Owners of the new iPhone 5 wonder whether coverage will help protect them from high costs.
The iPhone 5’s massive success in its release last week didn’t come as a surprise to anybody, but it has left the owners of these cutting edge devices wondering whether they should purchase cell phone insurance to protect them against the cost of loss, theft, or damage.
Consumers spend billions repairing broken devices and on replacements and deductibles.
In fact, according to the consumer electronics protection plan provider, SquareTrade’s data, since the iPhone first started being sold in 2007, owners have spent $5.9 billion on repairs for the replacement, repair, or cell phone insurance damage deductibles on that brand, alone. Within the last twelve months, 30 percent of users have damaged their iPhone devices in some way. This data was based on a survey of over 2,000 users of iPhone devices.
Cell phone insurance can help these individuals shrink the costs of continuing to talk, text, and download after damage.
According to Ty Shay, the chief marketing officer at SquareTrade, “We were shocked at the numbers.” What’s more, the ways in which the devices were being damaged were also causing many raised brows. Based on the survey, of all the damaged iPhones since 2007, 9 percent were caused by having been dropped into the toilet, primarily after having fallen off a clip-on or out of a pocket.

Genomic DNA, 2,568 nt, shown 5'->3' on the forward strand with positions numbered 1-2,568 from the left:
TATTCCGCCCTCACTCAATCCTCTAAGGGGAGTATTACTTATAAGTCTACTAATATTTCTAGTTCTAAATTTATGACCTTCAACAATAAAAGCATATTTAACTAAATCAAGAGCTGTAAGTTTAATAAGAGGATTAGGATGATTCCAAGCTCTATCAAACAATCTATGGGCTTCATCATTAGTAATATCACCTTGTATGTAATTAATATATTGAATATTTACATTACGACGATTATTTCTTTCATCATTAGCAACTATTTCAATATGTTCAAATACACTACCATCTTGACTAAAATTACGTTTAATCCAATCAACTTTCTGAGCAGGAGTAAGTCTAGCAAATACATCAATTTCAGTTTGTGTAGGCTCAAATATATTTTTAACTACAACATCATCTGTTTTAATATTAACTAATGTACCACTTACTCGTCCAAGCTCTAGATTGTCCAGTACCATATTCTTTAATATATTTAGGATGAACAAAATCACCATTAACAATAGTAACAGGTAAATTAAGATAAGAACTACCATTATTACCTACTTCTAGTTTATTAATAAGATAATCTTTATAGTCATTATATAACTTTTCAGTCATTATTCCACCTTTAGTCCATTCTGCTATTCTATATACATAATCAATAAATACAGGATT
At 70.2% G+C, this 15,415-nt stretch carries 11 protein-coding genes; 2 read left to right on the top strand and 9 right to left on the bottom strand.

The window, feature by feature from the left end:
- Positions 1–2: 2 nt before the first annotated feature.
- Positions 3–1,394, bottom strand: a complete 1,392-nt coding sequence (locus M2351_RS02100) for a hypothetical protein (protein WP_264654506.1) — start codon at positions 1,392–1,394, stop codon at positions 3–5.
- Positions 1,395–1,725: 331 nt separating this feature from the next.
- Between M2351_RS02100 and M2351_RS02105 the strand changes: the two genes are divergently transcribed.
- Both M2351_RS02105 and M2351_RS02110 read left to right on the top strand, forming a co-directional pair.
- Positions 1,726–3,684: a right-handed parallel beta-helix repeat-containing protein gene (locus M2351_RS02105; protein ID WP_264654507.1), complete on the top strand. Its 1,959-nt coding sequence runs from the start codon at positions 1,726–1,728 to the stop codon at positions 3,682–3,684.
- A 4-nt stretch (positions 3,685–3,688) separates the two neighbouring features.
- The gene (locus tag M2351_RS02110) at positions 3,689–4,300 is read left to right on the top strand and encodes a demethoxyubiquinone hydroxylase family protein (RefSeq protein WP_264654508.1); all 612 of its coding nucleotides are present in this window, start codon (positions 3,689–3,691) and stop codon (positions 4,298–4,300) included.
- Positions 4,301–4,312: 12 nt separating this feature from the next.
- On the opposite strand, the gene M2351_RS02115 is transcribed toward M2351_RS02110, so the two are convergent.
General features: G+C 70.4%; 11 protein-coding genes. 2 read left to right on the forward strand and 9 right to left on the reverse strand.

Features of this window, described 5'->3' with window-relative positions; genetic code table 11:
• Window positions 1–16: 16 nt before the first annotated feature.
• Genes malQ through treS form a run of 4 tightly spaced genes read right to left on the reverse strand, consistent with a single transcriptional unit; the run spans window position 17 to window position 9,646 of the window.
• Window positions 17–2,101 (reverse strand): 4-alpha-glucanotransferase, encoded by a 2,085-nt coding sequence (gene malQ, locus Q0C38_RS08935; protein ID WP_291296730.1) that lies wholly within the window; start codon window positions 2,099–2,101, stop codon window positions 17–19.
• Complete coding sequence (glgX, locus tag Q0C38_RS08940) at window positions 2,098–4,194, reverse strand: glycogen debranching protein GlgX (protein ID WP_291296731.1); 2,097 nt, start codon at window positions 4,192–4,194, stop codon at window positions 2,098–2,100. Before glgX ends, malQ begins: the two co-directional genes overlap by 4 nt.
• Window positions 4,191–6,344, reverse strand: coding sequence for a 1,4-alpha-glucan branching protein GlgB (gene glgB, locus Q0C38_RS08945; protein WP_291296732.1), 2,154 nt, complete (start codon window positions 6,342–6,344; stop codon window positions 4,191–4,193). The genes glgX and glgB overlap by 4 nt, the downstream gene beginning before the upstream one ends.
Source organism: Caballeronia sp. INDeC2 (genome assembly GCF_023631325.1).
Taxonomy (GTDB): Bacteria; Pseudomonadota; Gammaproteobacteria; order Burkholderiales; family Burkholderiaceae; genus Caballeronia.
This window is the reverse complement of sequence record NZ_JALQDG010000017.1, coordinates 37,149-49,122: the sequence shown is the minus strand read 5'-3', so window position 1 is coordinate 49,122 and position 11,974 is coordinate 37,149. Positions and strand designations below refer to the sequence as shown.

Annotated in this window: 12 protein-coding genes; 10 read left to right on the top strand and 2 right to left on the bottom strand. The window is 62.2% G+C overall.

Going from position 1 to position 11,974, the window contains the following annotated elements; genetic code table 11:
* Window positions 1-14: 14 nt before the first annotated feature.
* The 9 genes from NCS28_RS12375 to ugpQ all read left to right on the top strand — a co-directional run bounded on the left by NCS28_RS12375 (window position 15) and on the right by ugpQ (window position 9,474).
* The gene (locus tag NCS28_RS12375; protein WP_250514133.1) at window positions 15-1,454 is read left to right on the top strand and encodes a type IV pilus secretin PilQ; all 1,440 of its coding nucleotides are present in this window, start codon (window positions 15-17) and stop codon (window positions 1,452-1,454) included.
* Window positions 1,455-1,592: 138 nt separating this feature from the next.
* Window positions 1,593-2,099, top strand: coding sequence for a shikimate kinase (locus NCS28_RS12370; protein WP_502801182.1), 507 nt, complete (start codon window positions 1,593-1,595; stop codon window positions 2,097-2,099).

Another 5 percent of the survey respondents said that the device was accidentally washed in the washing machine with clothing. Liquids are also commonly spilled onto the devices. Cell phone insurance claims support the survey results, which said that 43 percent of liquids spilled on the iPhones was water, 19 percent was soda, 12 percent was wine or beer, and 12 percent was tea or coffee.
The most common way in which iPhones were damaged was from dropping in some way.
According to Shay, many people without cell phone insurance simply resign themselves to keeping the damaged mobile device because it is too expensive to replace these premium smartphones. Eleven percent of the survey participants had cracks in their iPhone screens, 6 percent had tape on their device.